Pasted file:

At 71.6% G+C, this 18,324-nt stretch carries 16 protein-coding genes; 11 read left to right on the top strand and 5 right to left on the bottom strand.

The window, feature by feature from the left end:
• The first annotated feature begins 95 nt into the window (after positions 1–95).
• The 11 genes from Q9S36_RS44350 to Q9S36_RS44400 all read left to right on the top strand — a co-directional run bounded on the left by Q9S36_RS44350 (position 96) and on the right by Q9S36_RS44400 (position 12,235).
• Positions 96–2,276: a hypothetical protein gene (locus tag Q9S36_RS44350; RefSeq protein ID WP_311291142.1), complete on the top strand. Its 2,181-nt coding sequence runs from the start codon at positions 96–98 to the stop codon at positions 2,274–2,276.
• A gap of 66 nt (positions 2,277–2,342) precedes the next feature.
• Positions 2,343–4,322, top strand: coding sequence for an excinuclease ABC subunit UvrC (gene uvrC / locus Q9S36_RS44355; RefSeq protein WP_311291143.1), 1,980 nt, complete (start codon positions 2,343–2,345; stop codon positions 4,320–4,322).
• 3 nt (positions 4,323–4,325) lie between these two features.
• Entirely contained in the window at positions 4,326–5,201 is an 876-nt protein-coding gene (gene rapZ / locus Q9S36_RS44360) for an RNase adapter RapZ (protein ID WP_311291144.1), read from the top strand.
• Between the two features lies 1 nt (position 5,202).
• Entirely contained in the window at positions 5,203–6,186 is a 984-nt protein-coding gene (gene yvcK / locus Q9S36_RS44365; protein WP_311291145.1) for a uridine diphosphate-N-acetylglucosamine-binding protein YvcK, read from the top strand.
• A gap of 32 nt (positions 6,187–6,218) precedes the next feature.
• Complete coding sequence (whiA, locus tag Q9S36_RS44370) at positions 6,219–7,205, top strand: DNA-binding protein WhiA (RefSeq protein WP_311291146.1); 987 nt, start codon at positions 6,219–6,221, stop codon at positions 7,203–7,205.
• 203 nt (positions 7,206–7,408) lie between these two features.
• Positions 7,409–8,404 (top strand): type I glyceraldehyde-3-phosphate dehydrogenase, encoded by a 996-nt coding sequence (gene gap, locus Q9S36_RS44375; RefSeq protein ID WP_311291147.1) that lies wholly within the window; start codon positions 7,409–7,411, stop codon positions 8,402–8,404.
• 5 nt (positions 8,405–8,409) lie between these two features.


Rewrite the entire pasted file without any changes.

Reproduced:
At 71.6% G+C, this 18,324-nt stretch carries 16 protein-coding genes; 11 read left to right on the top strand and 5 right to left on the bottom strand.

The window, feature by feature from the left end:
• The first annotated feature begins 95 nt into the window (after positions 1–95).
• The 11 genes from Q9S36_RS44350 to Q9S36_RS44400 all read left to right on the top strand — a co-directional run bounded on the left by Q9S36_RS44350 (position 96) and on the right by Q9S36_RS44400 (position 12,235).
• Positions 96–2,276: a hypothetical protein gene (locus tag Q9S36_RS44350; RefSeq protein ID WP_311291142.1), complete on the top strand. Its 2,181-nt coding sequence runs from the start codon at positions 96–98 to the stop codon at positions 2,274–2,276.
• A gap of 66 nt (positions 2,277–2,342) precedes the next feature.
• Positions 2,343–4,322, top strand: coding sequence for an excinuclease ABC subunit UvrC (gene uvrC / locus Q9S36_RS44355; RefSeq protein WP_311291143.1), 1,980 nt, complete (start codon positions 2,343–2,345; stop codon positions 4,320–4,322).
• 3 nt (positions 4,323–4,325) lie between these two features.
• Entirely contained in the window at positions 4,326–5,201 is an 876-nt protein-coding gene (gene rapZ / locus Q9S36_RS44360) for an RNase adapter RapZ (protein ID WP_311291144.1), read from the top strand.
• Between the two features lies 1 nt (position 5,202).
• Entirely contained in the window at positions 5,203–6,186 is a 984-nt protein-coding gene (gene yvcK / locus Q9S36_RS44365; protein WP_311291145.1) for a uridine diphosphate-N-acetylglucosamine-binding protein YvcK, read from the top strand.
• A gap of 32 nt (positions 6,187–6,218) precedes the next feature.
• Complete coding sequence (whiA, locus tag Q9S36_RS44370) at positions 6,219–7,205, top strand: DNA-binding protein WhiA (RefSeq protein WP_311291146.1); 987 nt, start codon at positions 6,219–6,221, stop codon at positions 7,203–7,205.
• 203 nt (positions 7,206–7,408) lie between these two features.
• Positions 7,409–8,404 (top strand): type I glyceraldehyde-3-phosphate dehydrogenase, encoded by a 996-nt coding sequence (gene gap, locus Q9S36_RS44375; RefSeq protein ID WP_311291147.1) that lies wholly within the window; start codon positions 7,409–7,411, stop codon positions 8,402–8,404.
• 5 nt (positions 8,405–8,409) lie between these two features.